Supply and Sustainability
It is well known where one should go to look in the ground for nickel. Specific discoveries of deposits remain to be made but the historic productive nickel-producing areas of the world such as Russia, Canada and Australia are being complemented by new production from Asia, South America and Africa.
Society has a good idea where future supplies of mining nickel will be coming from. Also clear is that there will not be enough nickel coming from mines to sustain a growing global population at a high level of healthy development and innovation.
It is also well known where the nickel goes, at least in its primary applications. Stainless steel always heads the list. The high nickel alloys are critical materials for specialized end-uses and, as such, are well known and closely watched. An increasing amount of nickel is converted into various chemical compounds for battery chemistries, catalysts, surface finishing applications and tens of thousands of products. It requires work but the vast majority of nickel can be traced to its major applications.
The mining industry takes nickel from a significant but finite resource in nature and puts it into usable forms. Various industries take that material and convert it into materials and products. In this way a portion of the "stock" of nickel in the environment has been transformed and become a "stock" of nickel in society.
Most of the time, this nickel going into stock in society effectively becomes invisible to all except those who make their living looking for nickel-containing end-of-life products for collection and recycling. Collection and recycling is a large economic activity worldwide but not at all well understood in detail: how much nickel is there in society... and in what form? How long does is reside there? How much of it is recycled and how much goes to landfill? How much is being lost along the way... and where?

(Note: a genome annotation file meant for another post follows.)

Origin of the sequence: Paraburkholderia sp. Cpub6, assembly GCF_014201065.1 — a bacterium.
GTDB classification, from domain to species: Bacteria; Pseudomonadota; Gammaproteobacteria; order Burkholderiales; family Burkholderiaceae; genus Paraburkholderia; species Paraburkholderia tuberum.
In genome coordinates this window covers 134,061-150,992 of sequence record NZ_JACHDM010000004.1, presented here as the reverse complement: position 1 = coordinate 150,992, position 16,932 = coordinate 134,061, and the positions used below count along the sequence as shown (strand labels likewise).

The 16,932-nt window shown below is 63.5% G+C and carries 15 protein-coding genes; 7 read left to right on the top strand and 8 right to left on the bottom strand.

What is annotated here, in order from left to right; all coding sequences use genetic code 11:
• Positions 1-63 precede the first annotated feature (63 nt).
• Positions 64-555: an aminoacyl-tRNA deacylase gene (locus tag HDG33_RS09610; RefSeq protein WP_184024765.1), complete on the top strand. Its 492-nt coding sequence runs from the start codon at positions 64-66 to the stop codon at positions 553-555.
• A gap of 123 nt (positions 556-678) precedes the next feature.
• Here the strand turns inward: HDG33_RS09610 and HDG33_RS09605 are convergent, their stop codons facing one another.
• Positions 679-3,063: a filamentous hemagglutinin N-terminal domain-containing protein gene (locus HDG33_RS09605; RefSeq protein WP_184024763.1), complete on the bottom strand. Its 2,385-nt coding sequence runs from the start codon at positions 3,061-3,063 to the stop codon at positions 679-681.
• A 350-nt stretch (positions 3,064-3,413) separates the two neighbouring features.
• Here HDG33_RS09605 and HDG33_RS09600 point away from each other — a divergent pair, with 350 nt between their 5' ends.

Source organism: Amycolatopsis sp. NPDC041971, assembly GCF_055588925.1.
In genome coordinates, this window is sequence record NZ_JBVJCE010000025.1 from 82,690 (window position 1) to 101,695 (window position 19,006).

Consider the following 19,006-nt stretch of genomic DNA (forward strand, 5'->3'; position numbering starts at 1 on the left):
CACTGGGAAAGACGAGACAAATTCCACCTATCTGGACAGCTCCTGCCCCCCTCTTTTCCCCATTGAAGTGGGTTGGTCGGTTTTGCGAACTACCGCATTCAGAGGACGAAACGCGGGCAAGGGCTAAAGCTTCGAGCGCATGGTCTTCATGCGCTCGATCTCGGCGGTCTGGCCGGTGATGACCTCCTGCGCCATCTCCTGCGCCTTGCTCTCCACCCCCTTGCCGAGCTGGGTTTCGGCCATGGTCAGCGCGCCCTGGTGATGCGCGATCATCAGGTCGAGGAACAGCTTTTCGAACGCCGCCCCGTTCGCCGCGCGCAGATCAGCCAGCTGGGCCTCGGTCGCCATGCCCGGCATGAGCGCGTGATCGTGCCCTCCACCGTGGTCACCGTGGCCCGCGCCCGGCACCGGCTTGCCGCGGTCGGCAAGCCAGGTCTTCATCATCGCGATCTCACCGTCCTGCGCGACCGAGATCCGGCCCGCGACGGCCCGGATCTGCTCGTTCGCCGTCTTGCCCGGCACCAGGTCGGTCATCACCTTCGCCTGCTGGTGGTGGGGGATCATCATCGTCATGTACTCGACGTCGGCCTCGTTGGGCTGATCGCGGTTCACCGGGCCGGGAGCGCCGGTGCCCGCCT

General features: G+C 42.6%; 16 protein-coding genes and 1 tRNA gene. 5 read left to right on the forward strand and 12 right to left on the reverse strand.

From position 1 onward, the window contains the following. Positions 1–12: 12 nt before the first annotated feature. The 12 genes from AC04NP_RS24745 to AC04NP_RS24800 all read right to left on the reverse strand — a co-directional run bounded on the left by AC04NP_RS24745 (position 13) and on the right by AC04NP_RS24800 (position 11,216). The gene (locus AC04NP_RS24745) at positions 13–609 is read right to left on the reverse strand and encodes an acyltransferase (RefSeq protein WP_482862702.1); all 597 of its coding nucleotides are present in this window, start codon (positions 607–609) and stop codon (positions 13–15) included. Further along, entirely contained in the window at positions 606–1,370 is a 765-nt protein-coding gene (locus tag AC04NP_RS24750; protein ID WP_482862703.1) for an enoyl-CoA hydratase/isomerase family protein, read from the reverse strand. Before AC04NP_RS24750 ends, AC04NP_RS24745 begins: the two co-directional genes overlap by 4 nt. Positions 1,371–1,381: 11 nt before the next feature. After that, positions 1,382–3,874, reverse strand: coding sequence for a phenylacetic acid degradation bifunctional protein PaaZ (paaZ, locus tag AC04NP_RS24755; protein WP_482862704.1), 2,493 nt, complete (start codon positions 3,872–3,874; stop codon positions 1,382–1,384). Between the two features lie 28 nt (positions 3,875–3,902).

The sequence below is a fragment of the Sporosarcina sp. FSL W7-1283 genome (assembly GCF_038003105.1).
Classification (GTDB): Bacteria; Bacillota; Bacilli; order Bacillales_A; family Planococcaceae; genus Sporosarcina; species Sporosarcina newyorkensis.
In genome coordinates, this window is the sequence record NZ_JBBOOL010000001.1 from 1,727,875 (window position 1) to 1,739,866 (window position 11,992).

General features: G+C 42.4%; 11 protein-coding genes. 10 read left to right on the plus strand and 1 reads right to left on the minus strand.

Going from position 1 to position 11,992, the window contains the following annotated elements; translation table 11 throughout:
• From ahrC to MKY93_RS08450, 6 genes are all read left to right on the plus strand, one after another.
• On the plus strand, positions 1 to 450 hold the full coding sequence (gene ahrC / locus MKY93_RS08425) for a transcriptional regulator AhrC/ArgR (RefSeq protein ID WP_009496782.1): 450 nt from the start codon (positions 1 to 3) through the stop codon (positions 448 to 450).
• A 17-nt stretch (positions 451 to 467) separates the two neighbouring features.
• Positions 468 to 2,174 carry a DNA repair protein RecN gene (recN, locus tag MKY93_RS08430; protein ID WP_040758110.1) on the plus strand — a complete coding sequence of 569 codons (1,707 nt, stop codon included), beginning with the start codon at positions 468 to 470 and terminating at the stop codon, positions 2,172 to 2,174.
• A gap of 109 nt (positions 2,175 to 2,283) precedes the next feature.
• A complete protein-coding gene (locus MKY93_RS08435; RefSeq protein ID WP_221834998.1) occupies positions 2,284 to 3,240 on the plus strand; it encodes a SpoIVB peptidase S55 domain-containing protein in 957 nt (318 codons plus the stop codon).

And most basic of all, will the nickel coming from mines plus the nickel coming from recycling collectively satisfy future needs?
The Stocks and Flows (STAF) Project
For the last decade, the Yale University Stocks and Flows (STAF) Project has been tackling these high level questions. For industrial alloying metals and other technologically significant materials, the STAF project has produced unique data based on innovative research tools. More importantly, it has established a high degree of intellectual rigour and, equally important, found innovative ways of expressing information for the better communication of insights. The products of the STAF project will influence researchers and governments for decades.
The best publicly available overview of the scope and outcomes of the STAF project is "Metal Spectra as Indicators of Development" by T.E. Graedel and J. Cao (2010) and is recommended for further reading.
The STAF Project and Nickel
Nickel was not the first material tackled by STAF: that was copper. But the Nickel Institute was beginning to ask the same sort of questions that Yale was investigating, especially those related to recycling and losses to the environment. The Nickel Institute became associated with the STAF project in 2002, provided funding and arranged some additional funding from the Government of Canada. All parties have benefited from the relationship and the unique research products related to nickel are described here.
With the permission of the STAF project and the lead researcher on nickel, Barbara Reck, four graphic figures are presented that show (1) the nickel life cycle, (2) the world nickel cycle in 2000, (3) the stainless steel life cycle and (4) the growth of stainless steel production in China 2000-2005.